The Ministry of Health and Ghana Health Service on Tuesday launched two strategic documents to scale up interventions at reducing neonatal mortalities in the country.
The National Newborn Health Strategy and Action Plan (2019-2023) and Child Health Standards and Strategy (2017-2025) is expected to accelerate the country’s efforts at providing quality care for children and newborns in line with achieving the United Nations (UN) Sustainable Development Goals (SDGs) by 2030.
At present, though Ghana’s neonatal mortality rate (NMR) has decreased by 14 per cent, from 29 per 1,000 live births in 2014 to 25 per 1,000 by 2017, the figure still falls short of the United Nations set targets to reduce NMR to 12 per 1,000 live births.
A 2018 Atlas for African Health Statistics published by the World Health Organisation (WHO), World Bank and UNICEF shows that Ghana still has a long way to go in reaching the SDGs and at the current pace, the country can only reduce NMR to 20 per 1000 live births by 2030 as against the SDG target of 12 deaths per 1000 live births.
Launching the guidelines at the opening of the 8th Annual Newborn Stakeholders Conference in Accra, Deputy Minister of Health, Mr Alexander Kom Abban, explained that the guidelines would consolidate gains already made in the subject area to promote optimal care for all while making every effort to bridge any identified gaps of inequity.
“Conscious efforts will be made to improve care at the higher levels of service delivery with emphasis on caring for the at-risk, small and sick newborns, focusing extensively on intermediary or secondary care in all hospitals and on intensive or tertiary level care in all regional and teaching hospitals,” he said.
While acknowledging improvement in skilled deliveries at various health facilities from 55 per cent in 2007 to 79 per cent in 2017 (representing a 44 per cent increase), the deputy minister noted that the development makes it incumbent on “us all to do all within our power to provide newborn babies the best start in life.”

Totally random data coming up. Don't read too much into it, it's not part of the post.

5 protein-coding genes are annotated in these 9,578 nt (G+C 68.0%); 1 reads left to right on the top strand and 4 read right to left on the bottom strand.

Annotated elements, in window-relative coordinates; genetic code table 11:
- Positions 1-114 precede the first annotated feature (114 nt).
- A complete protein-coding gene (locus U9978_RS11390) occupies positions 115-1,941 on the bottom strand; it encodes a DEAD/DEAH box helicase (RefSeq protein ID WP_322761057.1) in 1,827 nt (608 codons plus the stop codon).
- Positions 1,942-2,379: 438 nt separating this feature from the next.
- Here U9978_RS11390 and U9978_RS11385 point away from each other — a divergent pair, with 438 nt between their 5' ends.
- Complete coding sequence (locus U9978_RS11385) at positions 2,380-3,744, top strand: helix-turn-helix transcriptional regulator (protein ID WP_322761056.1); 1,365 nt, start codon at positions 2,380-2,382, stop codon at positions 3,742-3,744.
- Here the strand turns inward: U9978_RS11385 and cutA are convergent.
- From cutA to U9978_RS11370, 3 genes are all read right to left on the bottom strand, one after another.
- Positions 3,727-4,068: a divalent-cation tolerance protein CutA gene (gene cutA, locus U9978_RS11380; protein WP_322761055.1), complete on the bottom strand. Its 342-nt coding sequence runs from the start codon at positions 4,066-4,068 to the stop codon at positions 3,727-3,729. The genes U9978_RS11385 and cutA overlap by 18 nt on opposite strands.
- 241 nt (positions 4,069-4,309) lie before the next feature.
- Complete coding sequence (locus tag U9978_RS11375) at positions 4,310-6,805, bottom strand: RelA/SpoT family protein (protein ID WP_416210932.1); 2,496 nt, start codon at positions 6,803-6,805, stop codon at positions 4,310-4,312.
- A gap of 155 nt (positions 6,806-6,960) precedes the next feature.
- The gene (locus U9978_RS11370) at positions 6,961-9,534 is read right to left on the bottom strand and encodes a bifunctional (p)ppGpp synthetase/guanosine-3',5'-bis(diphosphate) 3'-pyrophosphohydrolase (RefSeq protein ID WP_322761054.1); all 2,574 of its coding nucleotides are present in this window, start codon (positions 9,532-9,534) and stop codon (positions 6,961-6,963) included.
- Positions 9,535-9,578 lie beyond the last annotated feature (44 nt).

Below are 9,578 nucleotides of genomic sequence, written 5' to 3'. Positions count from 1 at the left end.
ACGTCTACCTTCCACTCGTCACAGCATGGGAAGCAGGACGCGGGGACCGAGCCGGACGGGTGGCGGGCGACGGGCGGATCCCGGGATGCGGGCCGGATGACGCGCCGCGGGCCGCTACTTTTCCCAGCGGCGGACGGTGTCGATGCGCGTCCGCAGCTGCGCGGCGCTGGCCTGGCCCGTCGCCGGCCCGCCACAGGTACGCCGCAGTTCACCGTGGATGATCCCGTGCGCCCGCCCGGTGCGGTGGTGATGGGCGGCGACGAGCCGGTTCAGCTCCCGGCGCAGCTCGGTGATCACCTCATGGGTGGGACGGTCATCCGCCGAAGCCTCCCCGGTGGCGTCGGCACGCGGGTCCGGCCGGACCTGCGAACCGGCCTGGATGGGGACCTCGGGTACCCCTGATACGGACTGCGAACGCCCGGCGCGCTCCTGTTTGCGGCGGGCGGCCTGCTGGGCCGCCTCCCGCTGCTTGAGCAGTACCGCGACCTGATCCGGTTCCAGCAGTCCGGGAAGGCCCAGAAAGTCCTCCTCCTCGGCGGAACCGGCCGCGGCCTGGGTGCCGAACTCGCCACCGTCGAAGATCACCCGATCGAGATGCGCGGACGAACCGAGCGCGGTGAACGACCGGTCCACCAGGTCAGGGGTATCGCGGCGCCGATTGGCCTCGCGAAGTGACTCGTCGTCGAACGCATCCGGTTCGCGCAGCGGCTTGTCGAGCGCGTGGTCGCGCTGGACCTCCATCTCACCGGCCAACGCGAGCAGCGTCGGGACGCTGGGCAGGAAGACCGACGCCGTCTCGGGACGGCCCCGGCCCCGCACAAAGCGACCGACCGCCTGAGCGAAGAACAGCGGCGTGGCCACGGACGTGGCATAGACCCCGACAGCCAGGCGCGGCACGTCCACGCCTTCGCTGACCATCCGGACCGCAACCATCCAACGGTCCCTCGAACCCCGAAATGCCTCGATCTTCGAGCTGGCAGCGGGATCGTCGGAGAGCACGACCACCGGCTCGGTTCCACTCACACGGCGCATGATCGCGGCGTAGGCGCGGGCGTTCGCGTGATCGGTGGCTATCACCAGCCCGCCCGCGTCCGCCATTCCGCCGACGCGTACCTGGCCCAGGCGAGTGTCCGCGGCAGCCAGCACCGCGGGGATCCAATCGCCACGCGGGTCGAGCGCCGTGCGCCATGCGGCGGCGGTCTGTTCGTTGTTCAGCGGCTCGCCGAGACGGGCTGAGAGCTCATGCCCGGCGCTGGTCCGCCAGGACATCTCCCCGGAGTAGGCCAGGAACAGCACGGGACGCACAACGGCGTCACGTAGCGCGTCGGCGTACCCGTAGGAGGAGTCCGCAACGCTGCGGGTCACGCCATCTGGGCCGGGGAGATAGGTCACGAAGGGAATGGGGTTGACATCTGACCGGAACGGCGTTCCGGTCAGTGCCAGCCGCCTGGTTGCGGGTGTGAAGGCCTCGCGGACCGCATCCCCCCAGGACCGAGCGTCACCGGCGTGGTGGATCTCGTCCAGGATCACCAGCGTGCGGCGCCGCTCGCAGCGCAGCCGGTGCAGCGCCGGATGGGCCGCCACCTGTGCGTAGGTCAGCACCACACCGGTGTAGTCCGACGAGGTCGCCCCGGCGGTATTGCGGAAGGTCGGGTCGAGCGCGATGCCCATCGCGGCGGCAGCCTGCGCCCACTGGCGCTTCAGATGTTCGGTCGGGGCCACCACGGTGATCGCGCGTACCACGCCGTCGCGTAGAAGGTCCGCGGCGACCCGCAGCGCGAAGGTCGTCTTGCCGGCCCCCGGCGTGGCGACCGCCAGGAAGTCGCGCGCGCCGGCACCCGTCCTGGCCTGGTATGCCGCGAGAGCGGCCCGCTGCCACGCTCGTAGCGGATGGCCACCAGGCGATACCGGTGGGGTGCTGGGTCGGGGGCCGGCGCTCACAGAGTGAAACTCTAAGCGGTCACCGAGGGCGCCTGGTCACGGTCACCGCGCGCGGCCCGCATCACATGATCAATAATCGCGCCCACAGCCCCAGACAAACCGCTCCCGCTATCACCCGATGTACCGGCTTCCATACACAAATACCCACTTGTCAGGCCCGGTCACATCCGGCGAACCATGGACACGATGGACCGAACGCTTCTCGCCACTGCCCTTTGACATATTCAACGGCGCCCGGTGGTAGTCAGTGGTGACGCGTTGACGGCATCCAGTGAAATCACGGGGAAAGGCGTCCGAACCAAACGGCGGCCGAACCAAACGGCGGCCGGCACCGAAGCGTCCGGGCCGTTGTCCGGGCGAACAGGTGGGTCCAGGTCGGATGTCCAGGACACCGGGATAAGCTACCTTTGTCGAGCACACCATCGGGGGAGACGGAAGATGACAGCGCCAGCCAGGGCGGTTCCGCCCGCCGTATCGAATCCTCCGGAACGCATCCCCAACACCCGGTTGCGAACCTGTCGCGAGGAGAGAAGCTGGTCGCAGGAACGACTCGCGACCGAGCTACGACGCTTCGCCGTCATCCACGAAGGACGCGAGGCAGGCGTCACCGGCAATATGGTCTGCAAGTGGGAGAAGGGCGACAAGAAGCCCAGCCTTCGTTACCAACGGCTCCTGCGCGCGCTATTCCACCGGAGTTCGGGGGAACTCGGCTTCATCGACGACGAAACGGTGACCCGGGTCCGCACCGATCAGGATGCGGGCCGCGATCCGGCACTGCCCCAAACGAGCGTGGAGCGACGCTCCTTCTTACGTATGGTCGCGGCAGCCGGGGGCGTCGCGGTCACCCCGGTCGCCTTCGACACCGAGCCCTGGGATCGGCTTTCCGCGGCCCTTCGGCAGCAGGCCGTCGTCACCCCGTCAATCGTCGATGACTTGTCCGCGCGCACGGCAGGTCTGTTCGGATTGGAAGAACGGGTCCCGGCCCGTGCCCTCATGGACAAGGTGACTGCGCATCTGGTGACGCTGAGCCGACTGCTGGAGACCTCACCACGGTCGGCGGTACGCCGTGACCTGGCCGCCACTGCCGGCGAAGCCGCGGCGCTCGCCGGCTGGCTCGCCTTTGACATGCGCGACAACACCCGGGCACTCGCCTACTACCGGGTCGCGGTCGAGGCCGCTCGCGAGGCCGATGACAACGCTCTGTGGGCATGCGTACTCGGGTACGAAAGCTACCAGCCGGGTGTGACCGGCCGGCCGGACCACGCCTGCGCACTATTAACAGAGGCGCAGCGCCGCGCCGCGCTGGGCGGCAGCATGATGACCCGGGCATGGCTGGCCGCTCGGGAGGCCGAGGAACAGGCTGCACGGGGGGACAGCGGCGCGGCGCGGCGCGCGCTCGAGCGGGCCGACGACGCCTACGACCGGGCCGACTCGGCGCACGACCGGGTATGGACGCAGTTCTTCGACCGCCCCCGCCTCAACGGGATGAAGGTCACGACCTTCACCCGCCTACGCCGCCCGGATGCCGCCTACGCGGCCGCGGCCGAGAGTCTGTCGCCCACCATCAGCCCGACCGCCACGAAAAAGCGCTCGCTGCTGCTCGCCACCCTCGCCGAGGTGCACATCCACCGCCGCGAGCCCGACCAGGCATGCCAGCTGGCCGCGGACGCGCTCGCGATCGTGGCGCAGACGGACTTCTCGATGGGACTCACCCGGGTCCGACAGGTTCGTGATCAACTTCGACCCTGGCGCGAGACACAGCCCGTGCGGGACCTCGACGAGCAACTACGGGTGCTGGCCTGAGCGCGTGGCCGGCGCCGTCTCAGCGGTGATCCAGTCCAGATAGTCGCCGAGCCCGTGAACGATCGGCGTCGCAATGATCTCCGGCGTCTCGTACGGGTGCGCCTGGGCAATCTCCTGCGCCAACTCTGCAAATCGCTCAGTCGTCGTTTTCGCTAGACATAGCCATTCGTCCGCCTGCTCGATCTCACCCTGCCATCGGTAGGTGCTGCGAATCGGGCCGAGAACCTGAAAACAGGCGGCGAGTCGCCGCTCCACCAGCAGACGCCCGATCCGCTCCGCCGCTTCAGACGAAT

“As we look ahead, strategies such as task-sharing, telemedicine, private sector engagement, improved documentation and audit systems are but a few areas that must be seriously built upon.
“Without a concerted effort of all stakeholders, including families and communities, our goal of reducing neonatal mortality by 5 per cent each year for the next five years will not be met,” he held.
Describing the current NMR as “a modest but significant progress,” Country Representative of the WHO, Dr Owen Kaluwa feared Ghana “cannot meet the SDGs particularly in achieving Universal Health Coverage (UHC) if we do not deliberately invest in mothers and newborns and strengthen the health systems to respond to their needs.”
“Every newborn must have needed basic essential newborn care at the primary level. For the small and sick newborn, the secondary level should be adequately equipped to offer special care and the tertiary levels should have the required standard neonatal intensive care facilities to offer advanced care,” he advised.
Dr Kaluwa, in expressing the resolve of the UN and its allied agencies to ensure a world in which every mother and newborn could survive and thrive, pledged to work closely with key stakeholders to implement cost-effective but proven interventions to enhance health outcomes.
The Director of the Family Health Division of the GHS, Dr Patrick Aboagye, mentioned interventions including follow up care of at risk babies, screening of newborns for neuro-developmental challenges eye and sickle cell diseases as initiatives that would be scaled up in coming years in addition to previous measures put in place to protect newborns.
He therefore called for collaborations among sector players and the general public to ensure the survival of babies and their growth into healthy children through an efficient nurturing care framework.
The 3-day conference on the theme; ‘Survive, Thrive and Transform: A call to action,’ had in attendance district and regional health directors, development partners and civil society groups to brainstorm on how to ensure the survival of newborns.
BY ABIGAIL ANNOH AND DANIEL ASANTE